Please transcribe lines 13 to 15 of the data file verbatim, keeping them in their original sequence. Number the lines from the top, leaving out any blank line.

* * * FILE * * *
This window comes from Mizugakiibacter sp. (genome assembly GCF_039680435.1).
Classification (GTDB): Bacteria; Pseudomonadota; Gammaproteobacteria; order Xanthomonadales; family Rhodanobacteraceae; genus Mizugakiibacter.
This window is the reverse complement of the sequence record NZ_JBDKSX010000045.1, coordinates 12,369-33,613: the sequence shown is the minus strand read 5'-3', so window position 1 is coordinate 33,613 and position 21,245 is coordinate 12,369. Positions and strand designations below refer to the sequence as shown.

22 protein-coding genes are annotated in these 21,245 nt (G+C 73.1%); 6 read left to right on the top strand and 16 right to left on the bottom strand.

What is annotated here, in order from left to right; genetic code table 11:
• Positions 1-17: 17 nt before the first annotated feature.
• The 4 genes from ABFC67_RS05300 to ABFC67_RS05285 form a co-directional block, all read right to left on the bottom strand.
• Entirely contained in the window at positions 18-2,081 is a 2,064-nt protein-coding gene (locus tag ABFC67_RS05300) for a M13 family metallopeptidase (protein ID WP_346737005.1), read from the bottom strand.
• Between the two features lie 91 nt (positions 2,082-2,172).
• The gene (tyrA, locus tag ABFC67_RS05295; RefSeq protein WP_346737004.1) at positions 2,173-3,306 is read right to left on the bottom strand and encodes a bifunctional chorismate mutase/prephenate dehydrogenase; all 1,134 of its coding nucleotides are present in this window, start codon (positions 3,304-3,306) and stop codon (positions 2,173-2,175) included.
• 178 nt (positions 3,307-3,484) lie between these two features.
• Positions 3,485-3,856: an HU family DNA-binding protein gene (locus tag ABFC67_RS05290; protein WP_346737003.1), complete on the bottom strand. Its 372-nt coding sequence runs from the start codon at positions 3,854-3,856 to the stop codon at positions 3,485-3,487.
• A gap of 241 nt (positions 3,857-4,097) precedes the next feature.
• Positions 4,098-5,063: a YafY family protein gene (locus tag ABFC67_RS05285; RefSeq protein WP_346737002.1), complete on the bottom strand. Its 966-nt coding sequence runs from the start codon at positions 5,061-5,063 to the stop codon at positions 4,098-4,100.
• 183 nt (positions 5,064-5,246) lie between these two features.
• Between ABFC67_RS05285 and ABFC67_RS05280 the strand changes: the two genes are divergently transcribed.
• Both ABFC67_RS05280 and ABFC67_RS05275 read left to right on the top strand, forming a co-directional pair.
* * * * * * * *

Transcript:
• A gap of 241 nt (positions 3,857-4,097) precedes the next feature.
• Positions 4,098-5,063: a YafY family protein gene (locus tag ABFC67_RS05285; RefSeq protein WP_346737002.1), complete on the bottom strand. Its 966-nt coding sequence runs from the start codon at positions 5,061-5,063 to the stop codon at positions 4,098-4,100.
• 183 nt (positions 5,064-5,246) lie between these two features.